Dessert

By Matthew Gavin Frank

Travel

In Alba, Italy, rain and a market. In my hands, the white greased paper that once held an entire rotisserie rabbit. Its bones clack together as hooves, a horse in the distance. I clutch this paper coffin to my chest, as if for warmth, and scan the piazza for a garbage can. My hunt for refuse carries me into the covered pulse of the marketplace, and I have to blink to focus. Now unburdened by my desire to eat a whole animal, I am able to assimilate this lovely and special chaos. There are hundreds of vendors—fruit stands, fish stands, meats and cheeses; rounds, bricks, entire civilizations of cheese, octopus, persimmon. I toss my trash in a can beneath a string of blood sausage.

“Hey! Hey!” I hear someone shout.

The voice opens like the lid of an ancient hope chest, rides its dusty remnants and long dead dreams on the rain. If I were to look inside this voice I’d expect to find centuries-old taxidermy, owls with shellacked eyes and sawdust in the feathers. I hear it again, this time in triplicate.

“Hey! Hey! Hey!”

I have no reason to think it’s directed at me, but I turn to face a tiny knuckle of a man, dressed all in white, head so perfectly circular it could have been designed with a compass.

“Hey! Viene qua!” the frump calls from behind his fruit stand.

I turn and point behind me, my forehead certainly a mess of wrinkles. People cascade in circles, not one of them standing still. I turn back and touch my chest.

“Io?” I ask.

“Si, si,” he creaks, “Tu.”

I move forward and, as if stepping on a hidden button in the cobblestone, I activate this man to produce a baseball-sized fig from his fruit pile, bust it in half with his thumbs, and shove both bowled sides into his mouth at once. As if a magician waiting for applause, he, less than a second later, waves the cleaned purple fig skins at me as theatre curtains.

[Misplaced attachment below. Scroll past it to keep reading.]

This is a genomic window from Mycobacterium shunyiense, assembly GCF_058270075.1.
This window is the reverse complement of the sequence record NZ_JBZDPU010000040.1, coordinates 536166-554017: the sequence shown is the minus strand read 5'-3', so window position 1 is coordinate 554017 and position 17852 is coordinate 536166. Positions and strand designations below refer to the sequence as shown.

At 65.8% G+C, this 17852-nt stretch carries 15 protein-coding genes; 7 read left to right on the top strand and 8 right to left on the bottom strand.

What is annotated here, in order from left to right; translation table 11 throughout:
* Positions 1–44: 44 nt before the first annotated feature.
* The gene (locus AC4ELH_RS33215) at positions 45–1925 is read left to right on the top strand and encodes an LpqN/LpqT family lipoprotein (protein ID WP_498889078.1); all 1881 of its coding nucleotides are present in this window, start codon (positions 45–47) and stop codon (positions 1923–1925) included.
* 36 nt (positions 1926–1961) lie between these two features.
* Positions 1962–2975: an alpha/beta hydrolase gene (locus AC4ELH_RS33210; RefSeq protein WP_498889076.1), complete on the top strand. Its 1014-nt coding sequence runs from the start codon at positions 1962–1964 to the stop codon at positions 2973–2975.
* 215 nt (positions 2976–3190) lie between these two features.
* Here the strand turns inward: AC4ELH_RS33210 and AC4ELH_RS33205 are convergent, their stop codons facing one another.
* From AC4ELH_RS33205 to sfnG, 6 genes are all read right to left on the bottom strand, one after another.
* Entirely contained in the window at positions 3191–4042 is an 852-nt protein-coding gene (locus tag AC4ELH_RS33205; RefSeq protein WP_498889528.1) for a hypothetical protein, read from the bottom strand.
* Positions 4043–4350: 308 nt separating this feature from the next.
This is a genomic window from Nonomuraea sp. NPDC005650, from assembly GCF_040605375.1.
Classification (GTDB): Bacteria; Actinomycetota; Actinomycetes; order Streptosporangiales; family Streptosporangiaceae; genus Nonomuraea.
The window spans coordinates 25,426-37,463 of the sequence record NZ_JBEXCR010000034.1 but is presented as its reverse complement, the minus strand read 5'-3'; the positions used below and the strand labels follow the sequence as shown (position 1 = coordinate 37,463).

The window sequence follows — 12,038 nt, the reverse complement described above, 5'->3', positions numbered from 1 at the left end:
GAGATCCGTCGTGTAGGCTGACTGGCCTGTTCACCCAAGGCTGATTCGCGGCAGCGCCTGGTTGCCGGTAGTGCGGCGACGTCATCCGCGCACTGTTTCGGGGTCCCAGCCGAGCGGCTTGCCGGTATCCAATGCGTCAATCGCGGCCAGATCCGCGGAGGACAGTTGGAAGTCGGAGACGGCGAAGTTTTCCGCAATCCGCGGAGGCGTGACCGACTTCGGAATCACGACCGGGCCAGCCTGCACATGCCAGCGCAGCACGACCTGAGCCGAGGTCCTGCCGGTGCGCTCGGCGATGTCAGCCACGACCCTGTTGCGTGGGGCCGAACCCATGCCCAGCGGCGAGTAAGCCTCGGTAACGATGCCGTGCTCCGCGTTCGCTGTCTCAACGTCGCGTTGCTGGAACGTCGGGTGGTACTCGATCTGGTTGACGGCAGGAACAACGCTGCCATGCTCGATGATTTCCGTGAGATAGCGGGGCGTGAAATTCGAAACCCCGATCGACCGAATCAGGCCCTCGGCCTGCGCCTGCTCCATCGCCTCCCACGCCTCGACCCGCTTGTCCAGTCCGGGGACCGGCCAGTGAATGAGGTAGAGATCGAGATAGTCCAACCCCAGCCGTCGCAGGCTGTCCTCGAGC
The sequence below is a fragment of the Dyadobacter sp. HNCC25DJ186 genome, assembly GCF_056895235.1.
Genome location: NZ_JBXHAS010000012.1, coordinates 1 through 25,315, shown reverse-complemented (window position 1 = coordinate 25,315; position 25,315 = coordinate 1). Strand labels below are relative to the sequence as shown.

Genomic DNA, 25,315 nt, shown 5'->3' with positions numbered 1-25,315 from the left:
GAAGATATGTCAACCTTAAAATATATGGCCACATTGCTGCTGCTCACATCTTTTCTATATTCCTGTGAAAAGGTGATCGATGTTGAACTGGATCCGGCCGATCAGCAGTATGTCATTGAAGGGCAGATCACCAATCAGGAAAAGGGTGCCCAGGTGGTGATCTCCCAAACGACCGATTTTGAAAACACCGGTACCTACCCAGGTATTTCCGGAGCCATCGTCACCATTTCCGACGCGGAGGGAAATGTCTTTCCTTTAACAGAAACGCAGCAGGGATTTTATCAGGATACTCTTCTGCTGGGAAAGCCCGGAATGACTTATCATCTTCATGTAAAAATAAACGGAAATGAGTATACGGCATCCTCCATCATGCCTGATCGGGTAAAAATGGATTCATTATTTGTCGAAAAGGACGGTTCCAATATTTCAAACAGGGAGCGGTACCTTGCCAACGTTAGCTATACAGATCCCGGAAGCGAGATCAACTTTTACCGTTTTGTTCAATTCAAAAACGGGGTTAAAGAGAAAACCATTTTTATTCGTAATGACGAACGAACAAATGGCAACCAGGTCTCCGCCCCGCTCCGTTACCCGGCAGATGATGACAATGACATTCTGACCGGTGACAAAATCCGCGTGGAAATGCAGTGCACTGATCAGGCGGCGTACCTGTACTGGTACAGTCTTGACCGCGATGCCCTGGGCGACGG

“Wow,” is all I can muster.

He holds a fat palm open to me. I freeze into position. He turns and retrieves another intact fig, this one even larger. Again, with his cigar-stub fingers, he breaks the fruit in two, its swampy sweet cilia waving yellow at my nose like a sea anemone. Soon, his hands are in mine, wet with warm rain, rolling the fig halves into my drenched palms.

“Prego,” he offers, but it could easily have been, “Abracadabra.”

I want to match his magic, so I shove both halves into my mouth. The music of the fruit shrieks soprano with cherry and yeast, the texture of limp comb teeth. This is a fig to resurrect the dreams of a great-great-grandmother. This is a fig to make her a little girl again, stretch her hair from stiff gray to blonde braided pigtails. I think of the tango and pull the stripped skins from my mouth. The frump actually applauds, laughing.

“Bravo! Bravo!” he bellows.

I laugh knowingly with him, having shared in his secret bag of wizard’s tricks.